The NO to the proposed constitutional reform seems to prevail, some forces are still insisting to support a SI: what will the meaning be and how financial markets could react?
A NO vote will be followed by the resignation of the Prime Minister and the formation of a new government (Renzi 2? perfectly along the very stable Italian tradition since the 1950s). This new government will be formed within the same parliament as today and will most likely redesign the electoral law to be used at the next elections.
A SI vote would mean that the constitutional reform (approved by this very parliament, whose members seem to have totally forgotten they are the ones that approved the reform in both the upper and lower chambers) would finally be written into the new governance of the Italian State, including the electoral law, with its majority premium, designed to avoid the weak governments suffered up to now by Italy.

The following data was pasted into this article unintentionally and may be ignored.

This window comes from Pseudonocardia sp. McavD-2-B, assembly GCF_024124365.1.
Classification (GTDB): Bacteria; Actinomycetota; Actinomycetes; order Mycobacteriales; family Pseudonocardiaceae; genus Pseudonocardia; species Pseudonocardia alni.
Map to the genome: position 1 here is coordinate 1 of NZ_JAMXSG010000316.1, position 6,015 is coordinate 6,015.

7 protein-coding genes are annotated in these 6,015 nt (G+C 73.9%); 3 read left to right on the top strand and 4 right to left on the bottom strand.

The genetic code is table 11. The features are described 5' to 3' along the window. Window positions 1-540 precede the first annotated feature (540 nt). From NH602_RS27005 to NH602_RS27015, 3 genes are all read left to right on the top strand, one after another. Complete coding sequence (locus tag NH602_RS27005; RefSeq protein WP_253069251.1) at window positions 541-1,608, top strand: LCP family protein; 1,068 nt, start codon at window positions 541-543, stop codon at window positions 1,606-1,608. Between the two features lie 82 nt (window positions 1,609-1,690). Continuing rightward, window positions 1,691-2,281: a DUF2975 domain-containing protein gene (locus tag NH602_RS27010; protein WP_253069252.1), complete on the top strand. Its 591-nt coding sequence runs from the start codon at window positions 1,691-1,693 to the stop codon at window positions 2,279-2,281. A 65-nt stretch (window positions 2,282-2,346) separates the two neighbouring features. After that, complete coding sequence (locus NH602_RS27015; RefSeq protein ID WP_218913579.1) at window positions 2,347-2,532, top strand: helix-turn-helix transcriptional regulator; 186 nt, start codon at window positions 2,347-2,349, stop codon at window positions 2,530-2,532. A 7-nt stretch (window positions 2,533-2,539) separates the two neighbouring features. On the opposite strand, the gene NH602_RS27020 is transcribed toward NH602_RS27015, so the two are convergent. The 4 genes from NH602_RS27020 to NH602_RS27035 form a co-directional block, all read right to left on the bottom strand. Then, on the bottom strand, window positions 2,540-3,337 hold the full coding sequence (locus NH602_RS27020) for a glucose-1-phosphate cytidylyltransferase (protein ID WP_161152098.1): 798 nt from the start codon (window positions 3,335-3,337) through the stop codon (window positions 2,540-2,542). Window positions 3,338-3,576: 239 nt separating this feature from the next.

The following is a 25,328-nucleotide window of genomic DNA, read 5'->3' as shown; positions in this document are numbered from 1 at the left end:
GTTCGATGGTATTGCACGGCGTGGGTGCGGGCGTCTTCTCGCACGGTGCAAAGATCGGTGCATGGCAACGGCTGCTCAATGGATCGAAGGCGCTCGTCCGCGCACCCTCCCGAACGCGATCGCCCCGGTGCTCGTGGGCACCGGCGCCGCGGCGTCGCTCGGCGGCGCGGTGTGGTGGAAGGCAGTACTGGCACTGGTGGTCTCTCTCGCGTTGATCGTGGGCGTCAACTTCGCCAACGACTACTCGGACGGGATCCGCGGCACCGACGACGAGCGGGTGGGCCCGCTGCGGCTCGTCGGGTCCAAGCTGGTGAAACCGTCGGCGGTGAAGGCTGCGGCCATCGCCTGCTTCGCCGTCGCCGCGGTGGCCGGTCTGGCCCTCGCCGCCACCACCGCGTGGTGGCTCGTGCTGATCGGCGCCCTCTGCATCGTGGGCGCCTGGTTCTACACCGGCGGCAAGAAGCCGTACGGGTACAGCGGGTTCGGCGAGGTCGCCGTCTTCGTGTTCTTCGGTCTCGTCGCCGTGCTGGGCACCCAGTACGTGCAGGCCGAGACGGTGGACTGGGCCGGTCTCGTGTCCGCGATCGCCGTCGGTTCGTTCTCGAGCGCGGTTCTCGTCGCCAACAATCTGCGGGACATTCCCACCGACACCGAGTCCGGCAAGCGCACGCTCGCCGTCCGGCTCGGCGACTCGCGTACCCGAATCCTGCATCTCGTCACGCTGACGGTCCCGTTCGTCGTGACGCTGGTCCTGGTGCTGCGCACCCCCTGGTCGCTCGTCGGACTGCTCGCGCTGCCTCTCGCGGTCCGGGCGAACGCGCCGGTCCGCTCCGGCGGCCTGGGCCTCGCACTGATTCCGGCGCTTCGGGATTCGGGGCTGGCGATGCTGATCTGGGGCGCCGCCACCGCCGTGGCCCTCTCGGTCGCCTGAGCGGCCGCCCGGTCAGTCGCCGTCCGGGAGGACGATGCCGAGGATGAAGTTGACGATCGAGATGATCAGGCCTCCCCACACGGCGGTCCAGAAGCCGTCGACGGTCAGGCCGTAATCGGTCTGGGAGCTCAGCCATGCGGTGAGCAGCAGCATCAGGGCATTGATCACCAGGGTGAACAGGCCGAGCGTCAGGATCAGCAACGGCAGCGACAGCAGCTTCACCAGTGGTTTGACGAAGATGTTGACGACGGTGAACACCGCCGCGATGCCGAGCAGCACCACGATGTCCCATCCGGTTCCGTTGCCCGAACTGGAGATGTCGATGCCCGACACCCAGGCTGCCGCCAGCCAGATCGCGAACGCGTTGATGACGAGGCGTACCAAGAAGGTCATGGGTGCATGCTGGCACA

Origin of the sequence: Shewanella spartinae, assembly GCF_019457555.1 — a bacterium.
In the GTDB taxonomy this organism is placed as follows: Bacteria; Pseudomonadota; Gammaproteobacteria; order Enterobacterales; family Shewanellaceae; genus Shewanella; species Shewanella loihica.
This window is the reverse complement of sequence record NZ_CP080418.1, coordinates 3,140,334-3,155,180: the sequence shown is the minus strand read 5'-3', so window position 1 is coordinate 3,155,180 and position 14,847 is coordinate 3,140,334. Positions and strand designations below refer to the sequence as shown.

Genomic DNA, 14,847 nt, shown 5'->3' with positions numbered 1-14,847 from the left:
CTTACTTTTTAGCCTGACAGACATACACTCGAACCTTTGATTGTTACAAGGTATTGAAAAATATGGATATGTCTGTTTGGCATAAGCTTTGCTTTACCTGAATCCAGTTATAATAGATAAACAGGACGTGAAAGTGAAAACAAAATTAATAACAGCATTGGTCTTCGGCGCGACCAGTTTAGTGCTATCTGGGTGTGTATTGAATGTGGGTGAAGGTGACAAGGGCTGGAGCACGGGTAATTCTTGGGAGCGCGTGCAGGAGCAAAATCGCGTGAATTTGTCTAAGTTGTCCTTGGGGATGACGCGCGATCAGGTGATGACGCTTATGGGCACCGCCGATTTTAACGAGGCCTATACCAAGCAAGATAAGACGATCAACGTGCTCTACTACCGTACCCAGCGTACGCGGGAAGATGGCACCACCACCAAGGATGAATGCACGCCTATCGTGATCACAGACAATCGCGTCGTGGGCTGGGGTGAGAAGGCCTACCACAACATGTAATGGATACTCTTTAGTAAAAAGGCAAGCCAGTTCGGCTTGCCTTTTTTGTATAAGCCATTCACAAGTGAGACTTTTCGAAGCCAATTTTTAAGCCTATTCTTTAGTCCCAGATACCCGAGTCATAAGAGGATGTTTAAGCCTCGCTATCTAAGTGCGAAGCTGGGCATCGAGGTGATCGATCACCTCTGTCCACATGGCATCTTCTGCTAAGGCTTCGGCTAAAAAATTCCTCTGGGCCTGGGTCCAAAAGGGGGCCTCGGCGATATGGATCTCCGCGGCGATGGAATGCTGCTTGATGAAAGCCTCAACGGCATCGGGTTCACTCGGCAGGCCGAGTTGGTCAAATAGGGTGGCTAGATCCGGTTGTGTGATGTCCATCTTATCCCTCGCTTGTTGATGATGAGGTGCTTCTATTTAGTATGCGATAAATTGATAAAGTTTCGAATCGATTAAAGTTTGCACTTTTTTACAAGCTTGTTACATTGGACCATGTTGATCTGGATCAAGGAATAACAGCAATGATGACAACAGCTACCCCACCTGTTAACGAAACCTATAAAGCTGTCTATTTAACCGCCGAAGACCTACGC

Polls indicate that the SI vote has the potential to prepare the conditions for a M5S “monocolore” government, a government where no coalition would be needed.
This reform, is scaring today’s parliament members, who rightly (in their full self interest) abstain from supporting the YES vote they recently repeated twice with the requested majorities (not only in the parliament there would be a small number of seats, most likely, they would not be allocated to today’s members, but in a much bigger proportion to the M5S members).
An Italian parliament dominated by the populist, anti Euro, M5S has for sure the potential to scare the financial markets (even if both Brexit and Trump didn’t show more than a minor dent on the sleepy flat screens distributed in the world trading rooms). Reading the Italian referendum within this logic, the NO vote should be the preferred one by rational investors.
One question emerges: what can justify the support to the NO vote on the side of M5S when they would be the only beneficiary? Game theory seems unable to explain.